Public Health Officials Confirmed The Third Monkeypox Virus Case Across The UK

Public Health Officials Confirmed The Third Monkeypox Virus Case Across The UK
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In the United Kingdom, the third case of monkeypox has been reported. Initially restricted to Africa, this deadly disease is a cause for concern across the United Kingdom.

The virus, which is of the same genus as the human smallpox virus, it can also be transmitted to humans and got its “monkeypox” name as it was initially discovered in monkeys in 1958. The disease is found in central and western Africa, affecting mostly the animals in rainforests. When an individual is affected by this monkeypox virus, the clinical manifestations are similar to those of classical smallpox.

Symptoms of monkeypox

The patient suffers from a pustular rash, fever, and respiratory problems. It is recommended to treat the virus as soon as possible because monkeypox is a fatal disease. In Africa, 1 to 10% of people who contracted the disease died from it. Additionally, because of the possible confusion between monkeypox and human smallpox, only a doctor can tell which one is affecting you.

However, the disease is no longer confined to tropical regions of Africa. Now, the third case of monkeypox has emerged in the United Kingdom.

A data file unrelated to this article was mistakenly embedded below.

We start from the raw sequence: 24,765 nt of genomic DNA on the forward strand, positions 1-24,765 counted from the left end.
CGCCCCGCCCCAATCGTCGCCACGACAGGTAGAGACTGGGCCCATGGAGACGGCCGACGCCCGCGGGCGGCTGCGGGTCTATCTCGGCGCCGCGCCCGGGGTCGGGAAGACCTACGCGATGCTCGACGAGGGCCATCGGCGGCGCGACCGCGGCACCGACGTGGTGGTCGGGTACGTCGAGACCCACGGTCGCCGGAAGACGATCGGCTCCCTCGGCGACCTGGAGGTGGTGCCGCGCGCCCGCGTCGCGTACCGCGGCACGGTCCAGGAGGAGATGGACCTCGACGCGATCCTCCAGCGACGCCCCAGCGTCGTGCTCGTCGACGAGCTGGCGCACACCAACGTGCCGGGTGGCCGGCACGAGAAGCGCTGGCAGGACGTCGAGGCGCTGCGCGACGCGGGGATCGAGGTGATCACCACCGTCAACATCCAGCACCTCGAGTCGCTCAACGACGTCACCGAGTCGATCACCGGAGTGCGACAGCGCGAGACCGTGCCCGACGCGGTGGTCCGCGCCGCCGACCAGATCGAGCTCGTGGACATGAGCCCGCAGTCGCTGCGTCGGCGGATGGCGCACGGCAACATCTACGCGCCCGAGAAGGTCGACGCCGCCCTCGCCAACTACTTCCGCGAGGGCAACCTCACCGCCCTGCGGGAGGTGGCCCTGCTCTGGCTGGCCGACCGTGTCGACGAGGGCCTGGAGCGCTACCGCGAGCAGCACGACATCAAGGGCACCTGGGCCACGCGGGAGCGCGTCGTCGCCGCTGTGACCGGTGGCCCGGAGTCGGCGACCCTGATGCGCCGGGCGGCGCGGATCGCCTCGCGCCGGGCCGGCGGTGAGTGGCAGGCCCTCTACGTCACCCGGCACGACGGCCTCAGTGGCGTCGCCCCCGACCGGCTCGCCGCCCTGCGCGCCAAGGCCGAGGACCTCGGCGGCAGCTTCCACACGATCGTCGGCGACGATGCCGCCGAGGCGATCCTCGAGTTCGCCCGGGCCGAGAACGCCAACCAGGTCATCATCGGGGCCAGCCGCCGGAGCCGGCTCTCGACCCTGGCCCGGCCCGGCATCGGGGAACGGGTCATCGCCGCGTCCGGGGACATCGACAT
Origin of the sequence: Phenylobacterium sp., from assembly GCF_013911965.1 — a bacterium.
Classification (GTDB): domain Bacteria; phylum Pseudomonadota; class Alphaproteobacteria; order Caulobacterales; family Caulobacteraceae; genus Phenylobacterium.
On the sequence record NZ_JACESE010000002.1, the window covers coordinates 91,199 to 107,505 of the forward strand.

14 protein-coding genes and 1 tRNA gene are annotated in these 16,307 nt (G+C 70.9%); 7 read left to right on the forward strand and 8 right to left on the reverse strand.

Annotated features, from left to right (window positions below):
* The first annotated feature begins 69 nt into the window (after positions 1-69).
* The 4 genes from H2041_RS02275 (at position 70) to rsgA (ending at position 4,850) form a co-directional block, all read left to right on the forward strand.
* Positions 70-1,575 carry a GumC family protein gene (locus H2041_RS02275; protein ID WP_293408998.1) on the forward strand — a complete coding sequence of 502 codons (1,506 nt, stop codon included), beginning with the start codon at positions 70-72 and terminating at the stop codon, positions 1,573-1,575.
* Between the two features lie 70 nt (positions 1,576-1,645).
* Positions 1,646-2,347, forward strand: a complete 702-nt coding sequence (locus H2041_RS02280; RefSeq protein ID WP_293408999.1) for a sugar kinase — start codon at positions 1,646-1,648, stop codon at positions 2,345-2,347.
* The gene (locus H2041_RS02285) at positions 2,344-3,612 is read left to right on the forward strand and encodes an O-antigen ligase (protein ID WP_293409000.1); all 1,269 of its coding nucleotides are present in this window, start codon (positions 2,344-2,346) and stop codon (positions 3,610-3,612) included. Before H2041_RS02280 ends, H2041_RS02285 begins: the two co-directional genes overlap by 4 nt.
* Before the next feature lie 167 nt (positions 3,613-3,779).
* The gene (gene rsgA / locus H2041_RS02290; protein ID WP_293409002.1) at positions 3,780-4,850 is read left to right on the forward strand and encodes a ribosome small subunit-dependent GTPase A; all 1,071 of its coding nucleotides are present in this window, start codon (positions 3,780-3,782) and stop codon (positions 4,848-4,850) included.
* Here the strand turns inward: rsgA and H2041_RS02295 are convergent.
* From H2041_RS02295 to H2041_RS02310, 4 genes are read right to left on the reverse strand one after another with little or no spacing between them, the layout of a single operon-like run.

The third case of monkeypox virus recorded in the UK

According to Public Health England, an executive agency of the UK Department of Health and Social Services, a health worker at Victoria Hospital in Blackpool was in charge of the second monkeypox patient in the country. He was transferred to the specialized unit of the Royal Victoria Infirmary in Newcastle. Eventually, the medical professional got infected with the virus.

During September 2018, the other two confirmed cases of monkeypox found in the United Kingdom were reported in people who had recently traveled to Nigeria.

Monkeypox is a virus that is easily transmitted

While the first case of human-associated monkeypox was discovered in the Democratic Republic of Congo in 1970, the other cases had been reported so far in countries in Central and West Africa. This arrival of the virus in Europe is, therefore, a severe alarm signal, mainly because the disease can easily be transmitted by air and by touch. The virus also contaminates objects, on which it lives for several hours.


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